Tuesday, December 4, 2007

Meeting with the Apostolic Delegate

The formal business of our Australian delegation to Israel/Palestine kicked off today, although two of our people were detained in Jordan because their luggage had been misplaced and they were required to stay in Amman until it was located.

After a briefing from Yusef Daher (executive secretary of the Jerusalem Inter-church Center, which is coordinating our itinerary), and Kjell Jonasson (who works with the Middle East Council of Churches and the World Council of Churches), we met with the Apostolic Delegate, Msgr Antonio Franco, at our hotel. An Apostolic Delegate, also called a Nuncio, is a diplomatic representative of the Holy See (the Vatican) to a state, such as Israel. He has the rank of ambassador, and the status of archbishop.

His Excellency spoke with us for 90 minutes. I found him to be warm, enthusiastic for peace, and cautiously optimistic. He was obviously encouraged that we had come from Australia to express solidarity with our Middle Eastern counterparts and listen to the needs of Palestinian Christians. He has been in Jerusalem only since April 2006. He emphasised that unity begins with understanding and love; that the alternative to dialogue is confrontation; and that it was important for Christians "to see the two faces of the problem" of Israel/Palestine rather than adopt a partisan position. He agreed with Pope Benedict’s insistence on reciprocity in dialogue and peace initiatives.

He noted that emigration of Christians from the Middle East was a reality, and that it weakened the continuing Christian witness. Christians left because of lack of opportunity, and a desire to offer their families a better quality of life than was available to them in Israel and Palestine. “If they could, many more [Christians] would move,” he said. But some were also returning out of love for family, for the land, and for the sake of history.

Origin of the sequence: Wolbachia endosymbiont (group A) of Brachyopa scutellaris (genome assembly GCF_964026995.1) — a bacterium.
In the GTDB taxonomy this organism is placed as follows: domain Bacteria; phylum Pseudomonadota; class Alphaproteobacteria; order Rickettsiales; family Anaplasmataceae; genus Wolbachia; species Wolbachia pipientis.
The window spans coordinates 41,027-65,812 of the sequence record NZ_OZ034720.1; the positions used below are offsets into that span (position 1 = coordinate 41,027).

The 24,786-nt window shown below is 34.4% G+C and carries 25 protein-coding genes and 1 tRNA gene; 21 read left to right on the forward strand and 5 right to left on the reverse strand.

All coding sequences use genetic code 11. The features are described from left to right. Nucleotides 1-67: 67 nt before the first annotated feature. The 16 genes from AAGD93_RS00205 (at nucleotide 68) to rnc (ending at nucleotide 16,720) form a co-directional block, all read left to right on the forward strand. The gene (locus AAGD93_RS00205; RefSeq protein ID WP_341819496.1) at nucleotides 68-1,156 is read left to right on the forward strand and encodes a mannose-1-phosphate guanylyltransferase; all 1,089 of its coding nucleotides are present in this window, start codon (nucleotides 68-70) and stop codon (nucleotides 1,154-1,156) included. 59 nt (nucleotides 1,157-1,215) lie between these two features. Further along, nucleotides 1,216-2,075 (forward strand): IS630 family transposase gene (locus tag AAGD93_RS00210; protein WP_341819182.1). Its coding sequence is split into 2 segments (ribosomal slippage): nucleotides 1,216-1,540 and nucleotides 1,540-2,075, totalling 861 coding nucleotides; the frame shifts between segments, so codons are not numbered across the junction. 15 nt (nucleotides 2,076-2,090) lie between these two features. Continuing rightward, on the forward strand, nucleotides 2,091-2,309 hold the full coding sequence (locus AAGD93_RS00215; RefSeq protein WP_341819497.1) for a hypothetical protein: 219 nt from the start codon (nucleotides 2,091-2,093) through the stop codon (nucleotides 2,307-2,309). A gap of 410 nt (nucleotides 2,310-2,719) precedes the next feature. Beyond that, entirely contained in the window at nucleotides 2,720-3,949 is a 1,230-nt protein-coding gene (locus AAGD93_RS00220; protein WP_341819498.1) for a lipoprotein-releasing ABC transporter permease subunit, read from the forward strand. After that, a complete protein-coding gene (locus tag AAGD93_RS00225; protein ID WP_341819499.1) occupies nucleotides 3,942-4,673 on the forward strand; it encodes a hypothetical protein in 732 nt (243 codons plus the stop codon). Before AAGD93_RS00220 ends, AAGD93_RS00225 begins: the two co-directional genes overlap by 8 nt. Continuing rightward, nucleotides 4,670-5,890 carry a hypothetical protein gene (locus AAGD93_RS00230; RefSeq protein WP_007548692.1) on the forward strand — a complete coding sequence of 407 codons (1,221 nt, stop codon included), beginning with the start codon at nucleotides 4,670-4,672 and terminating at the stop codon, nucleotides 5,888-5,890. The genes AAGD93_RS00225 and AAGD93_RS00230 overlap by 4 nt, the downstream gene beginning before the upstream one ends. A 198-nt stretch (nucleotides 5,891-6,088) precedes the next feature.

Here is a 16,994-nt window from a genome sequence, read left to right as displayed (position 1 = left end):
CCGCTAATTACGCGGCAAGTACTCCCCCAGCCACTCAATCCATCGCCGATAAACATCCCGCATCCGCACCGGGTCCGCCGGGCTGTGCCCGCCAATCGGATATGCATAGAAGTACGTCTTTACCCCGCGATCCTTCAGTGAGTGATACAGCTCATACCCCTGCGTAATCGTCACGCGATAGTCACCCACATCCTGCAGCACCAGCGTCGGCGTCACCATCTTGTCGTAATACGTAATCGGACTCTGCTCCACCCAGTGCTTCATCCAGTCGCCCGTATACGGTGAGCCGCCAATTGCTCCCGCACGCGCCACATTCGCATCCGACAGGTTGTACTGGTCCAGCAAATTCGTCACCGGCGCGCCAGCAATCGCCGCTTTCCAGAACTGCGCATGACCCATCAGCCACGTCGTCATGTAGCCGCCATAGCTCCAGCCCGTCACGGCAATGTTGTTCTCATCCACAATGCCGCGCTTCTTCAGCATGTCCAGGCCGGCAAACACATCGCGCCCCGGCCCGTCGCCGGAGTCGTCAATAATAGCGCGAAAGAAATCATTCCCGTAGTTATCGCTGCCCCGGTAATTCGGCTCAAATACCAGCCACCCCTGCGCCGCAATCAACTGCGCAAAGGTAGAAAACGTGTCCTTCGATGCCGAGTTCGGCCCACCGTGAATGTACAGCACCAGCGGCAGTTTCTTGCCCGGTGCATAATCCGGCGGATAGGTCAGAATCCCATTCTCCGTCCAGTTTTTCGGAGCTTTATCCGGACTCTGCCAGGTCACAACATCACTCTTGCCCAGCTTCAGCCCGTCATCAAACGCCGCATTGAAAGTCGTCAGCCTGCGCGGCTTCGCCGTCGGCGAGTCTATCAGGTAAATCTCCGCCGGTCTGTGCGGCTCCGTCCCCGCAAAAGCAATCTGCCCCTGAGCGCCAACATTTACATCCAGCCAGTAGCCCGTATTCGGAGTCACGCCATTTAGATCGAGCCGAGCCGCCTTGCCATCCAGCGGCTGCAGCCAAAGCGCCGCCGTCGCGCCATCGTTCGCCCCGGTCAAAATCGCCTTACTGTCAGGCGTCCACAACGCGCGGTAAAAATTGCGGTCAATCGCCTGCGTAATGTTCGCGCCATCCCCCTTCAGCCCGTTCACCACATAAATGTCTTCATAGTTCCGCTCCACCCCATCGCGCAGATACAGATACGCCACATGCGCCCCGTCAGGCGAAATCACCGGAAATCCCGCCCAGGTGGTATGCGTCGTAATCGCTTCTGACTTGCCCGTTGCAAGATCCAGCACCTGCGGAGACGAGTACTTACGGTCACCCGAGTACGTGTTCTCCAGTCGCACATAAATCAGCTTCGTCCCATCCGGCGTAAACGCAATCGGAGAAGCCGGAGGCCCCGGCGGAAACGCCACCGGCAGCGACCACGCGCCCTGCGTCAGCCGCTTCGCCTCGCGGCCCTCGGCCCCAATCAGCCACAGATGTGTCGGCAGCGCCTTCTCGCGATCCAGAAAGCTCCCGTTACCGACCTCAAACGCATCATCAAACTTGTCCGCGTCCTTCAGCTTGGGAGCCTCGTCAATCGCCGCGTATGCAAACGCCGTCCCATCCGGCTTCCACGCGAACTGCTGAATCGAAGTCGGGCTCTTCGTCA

Asked about ecumenical and interreligious dialogue, His Excellency said it was important for Christians in the region to foster interpersonal relationships and to speak with one voice. He described tensions between Christians as “not really Christian.” He acknowledged that building “a new mentality, a relationship of accepting each other,” was not easy. On this subject see my earlier blog (click here). He also observed that those interreligious dialogues that succeed were informal, and focused on shared celebration and fostering knowledge and understanding at a personal level.

Asked about the status of Hamas in Palestine, His Excellency said it was important to combat terrorism but also to combat the source of terrorism. He noted that corruption within the Palestinian Authority [chiefly, in my opinion, by Fatah] had led to popular support for Hamas. This had embarrassed the West.

Asked about the possibility that the Annapolis talks (held in November) may increase support for a Jewish state exclusively for Jews, His Excellency replied, “If only for the Jewish, draw your conclusions.” He did not want to see a new series of tensions and wars. An ethnically pure state would not only be bad for Christian Palestinians but for Muslims too.

Asked how Australian Christians could best support peace initiatives in Israel/Palestine, His Excellency suggested that we should “portray the reality of the Holy Land and encourage Australian Christian communities to grow more spiritually close to Christians in the Holy Land." He advocated the mutual benefits of prayer, pilgrimage and partnerships (such as twin cities or congregations).

Pictured above (L-R): Mr Lyndsay Farrell, Archbishop Frank Carroll, Rev Kjell Jonasson, His Excellency Msgr Antonio Franco, Rev Gregor Henderson, Archbishop Phillip Aspinall, Rev Rod Benson, Mr Ken Bray. Absent from photo: Rev Merrill Kitchen, Rev John Henderson, Rev Terrence Corkin.

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